Tuesday, May 5, 2020

Historical Tidbits About Shochu In The U.S.

In April 2012, Sake and Shochu were declared by the Japanese government to be "national alcoholic beverages." The idea behind this decision was to help local economies, increase the demand for rice, and boost export sales. Motohisa Furukawa, the state minister for national policy, stated. "Sake and shochu are part of the Japanese culture of taking pride in high-quality rice and water. I'm confident [they] could develop into an export industry capable of penetrating the global market."

Though Sake is relatively well known in the U.S., and consumption continues to increase each year, familiarity with Shochu is much less common. There are Shochu advocates trying to promote this intriguing spirit, and I strongly recommend that you try to experience Shochu, expanding your palate and being adventurous.

In short, Shochu is a distilled alcohol, which can be produced from a variety of ingredients, including rice, chestnuts, sweet potato, milk, brown sugar, sesame, and more. The term "shochu" is written with the Chinese characters for “fiery liquor.” Like Sake, Koji is used during the fermentation process of Shochu. Its alcohol content commonly ranges from 50 to 90 proof (the legal maximum, dependent on the type of Shochu), and though it is commonly clear on color, there are varieties which possess some color too. It's important to know that Shochu is a diverse beverage, with many different flavor profiles, and it's fun to explore all of its varieties.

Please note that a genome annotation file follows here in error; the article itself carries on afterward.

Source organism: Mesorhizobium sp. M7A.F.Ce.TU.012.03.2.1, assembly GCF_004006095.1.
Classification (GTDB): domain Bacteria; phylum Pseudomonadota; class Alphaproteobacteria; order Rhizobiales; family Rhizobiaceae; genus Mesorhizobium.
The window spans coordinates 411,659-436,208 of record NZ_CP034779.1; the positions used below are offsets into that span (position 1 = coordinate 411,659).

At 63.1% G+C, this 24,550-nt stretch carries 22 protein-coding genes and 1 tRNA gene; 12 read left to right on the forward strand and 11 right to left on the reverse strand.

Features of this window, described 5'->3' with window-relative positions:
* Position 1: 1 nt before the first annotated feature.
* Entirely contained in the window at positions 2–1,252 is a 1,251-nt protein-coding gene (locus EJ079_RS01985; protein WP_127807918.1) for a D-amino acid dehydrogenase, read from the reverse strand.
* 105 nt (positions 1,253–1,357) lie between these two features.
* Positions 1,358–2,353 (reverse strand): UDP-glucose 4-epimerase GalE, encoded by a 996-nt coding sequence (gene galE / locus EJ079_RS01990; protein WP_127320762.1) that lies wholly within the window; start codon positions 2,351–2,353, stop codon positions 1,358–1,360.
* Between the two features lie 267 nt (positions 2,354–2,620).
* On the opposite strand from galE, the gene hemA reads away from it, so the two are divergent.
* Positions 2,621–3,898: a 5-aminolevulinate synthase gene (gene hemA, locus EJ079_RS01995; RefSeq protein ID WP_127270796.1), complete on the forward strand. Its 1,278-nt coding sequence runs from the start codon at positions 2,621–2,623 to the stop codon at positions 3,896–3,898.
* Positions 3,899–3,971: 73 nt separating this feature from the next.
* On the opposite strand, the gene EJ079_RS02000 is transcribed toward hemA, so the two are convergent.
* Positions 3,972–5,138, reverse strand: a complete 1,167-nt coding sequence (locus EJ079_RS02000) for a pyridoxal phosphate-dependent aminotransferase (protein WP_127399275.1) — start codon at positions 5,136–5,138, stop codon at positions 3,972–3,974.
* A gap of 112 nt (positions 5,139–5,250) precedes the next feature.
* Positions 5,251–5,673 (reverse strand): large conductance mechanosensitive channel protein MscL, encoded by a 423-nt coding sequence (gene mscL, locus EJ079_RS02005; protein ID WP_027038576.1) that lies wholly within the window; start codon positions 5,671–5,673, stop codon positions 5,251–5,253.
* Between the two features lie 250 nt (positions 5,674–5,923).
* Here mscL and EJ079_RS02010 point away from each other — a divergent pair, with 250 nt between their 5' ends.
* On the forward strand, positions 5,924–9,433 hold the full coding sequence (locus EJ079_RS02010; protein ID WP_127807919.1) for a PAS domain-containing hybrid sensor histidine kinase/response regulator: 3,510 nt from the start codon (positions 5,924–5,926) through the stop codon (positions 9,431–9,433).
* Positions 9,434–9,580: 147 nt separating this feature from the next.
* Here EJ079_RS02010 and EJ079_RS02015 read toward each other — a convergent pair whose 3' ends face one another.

Shochu is generally separated into two categories, dependent on whether it undergoes a single distillation or multiple ones. Otsurui is distilled once and korui is distilled several times. Otsurui has a more distinctive aroma and flavor. It is more often enjoyed on the rocks. This type may also be referred to as honkaku, or "authentic," shochu, because it’s the original style. Koshu, as it is lighter and cleaner, is more often mixed in cocktails. Perhaps its most popular form is the chu-hi, a shochu high ball made using numerous fruit flavors. It can be found in single-serving cans or mixed fresh at bars and pubs. Another way to enjoy either type is known as oyu-wari, which is simply mixing it with a bit of hot water. This reduces the alcohol flavor, strengthens others flavors and warms the body.